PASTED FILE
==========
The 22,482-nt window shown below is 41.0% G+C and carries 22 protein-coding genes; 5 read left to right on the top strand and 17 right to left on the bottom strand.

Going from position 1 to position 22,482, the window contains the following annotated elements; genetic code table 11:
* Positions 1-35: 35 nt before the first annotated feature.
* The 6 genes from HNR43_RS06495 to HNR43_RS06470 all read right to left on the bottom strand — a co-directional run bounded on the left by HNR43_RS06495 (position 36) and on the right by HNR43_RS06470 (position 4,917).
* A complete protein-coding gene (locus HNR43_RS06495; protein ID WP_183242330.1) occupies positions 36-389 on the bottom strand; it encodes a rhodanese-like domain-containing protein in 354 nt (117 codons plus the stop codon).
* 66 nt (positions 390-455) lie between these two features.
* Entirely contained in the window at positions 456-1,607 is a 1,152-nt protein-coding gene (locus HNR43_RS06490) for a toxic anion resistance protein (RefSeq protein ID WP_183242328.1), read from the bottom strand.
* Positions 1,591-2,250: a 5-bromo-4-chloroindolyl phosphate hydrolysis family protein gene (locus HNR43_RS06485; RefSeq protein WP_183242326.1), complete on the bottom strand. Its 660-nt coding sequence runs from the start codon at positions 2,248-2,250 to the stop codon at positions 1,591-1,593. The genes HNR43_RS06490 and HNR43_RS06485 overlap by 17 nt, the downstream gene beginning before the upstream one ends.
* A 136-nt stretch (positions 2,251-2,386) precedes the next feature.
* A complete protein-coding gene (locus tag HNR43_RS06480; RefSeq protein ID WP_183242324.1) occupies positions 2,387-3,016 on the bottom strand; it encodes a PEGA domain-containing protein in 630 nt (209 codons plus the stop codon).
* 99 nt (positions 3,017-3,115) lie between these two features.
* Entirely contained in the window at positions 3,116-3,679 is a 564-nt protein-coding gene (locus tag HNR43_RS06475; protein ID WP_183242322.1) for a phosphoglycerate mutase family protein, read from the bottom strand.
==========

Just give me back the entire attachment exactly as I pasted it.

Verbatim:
The 22,482-nt window shown below is 41.0% G+C and carries 22 protein-coding genes; 5 read left to right on the top strand and 17 right to left on the bottom strand.

Going from position 1 to position 22,482, the window contains the following annotated elements; genetic code table 11:
* Positions 1-35: 35 nt before the first annotated feature.
* The 6 genes from HNR43_RS06495 to HNR43_RS06470 all read right to left on the bottom strand — a co-directional run bounded on the left by HNR43_RS06495 (position 36) and on the right by HNR43_RS06470 (position 4,917).
* A complete protein-coding gene (locus HNR43_RS06495; protein ID WP_183242330.1) occupies positions 36-389 on the bottom strand; it encodes a rhodanese-like domain-containing protein in 354 nt (117 codons plus the stop codon).
* 66 nt (positions 390-455) lie between these two features.
* Entirely contained in the window at positions 456-1,607 is a 1,152-nt protein-coding gene (locus HNR43_RS06490) for a toxic anion resistance protein (RefSeq protein ID WP_183242328.1), read from the bottom strand.
* Positions 1,591-2,250: a 5-bromo-4-chloroindolyl phosphate hydrolysis family protein gene (locus HNR43_RS06485; RefSeq protein WP_183242326.1), complete on the bottom strand. Its 660-nt coding sequence runs from the start codon at positions 2,248-2,250 to the stop codon at positions 1,591-1,593. The genes HNR43_RS06490 and HNR43_RS06485 overlap by 17 nt, the downstream gene beginning before the upstream one ends.
* A 136-nt stretch (positions 2,251-2,386) precedes the next feature.
* A complete protein-coding gene (locus tag HNR43_RS06480; RefSeq protein ID WP_183242324.1) occupies positions 2,387-3,016 on the bottom strand; it encodes a PEGA domain-containing protein in 630 nt (209 codons plus the stop codon).
* 99 nt (positions 3,017-3,115) lie between these two features.
* Entirely contained in the window at positions 3,116-3,679 is a 564-nt protein-coding gene (locus tag HNR43_RS06475; protein ID WP_183242322.1) for a phosphoglycerate mutase family protein, read from the bottom strand.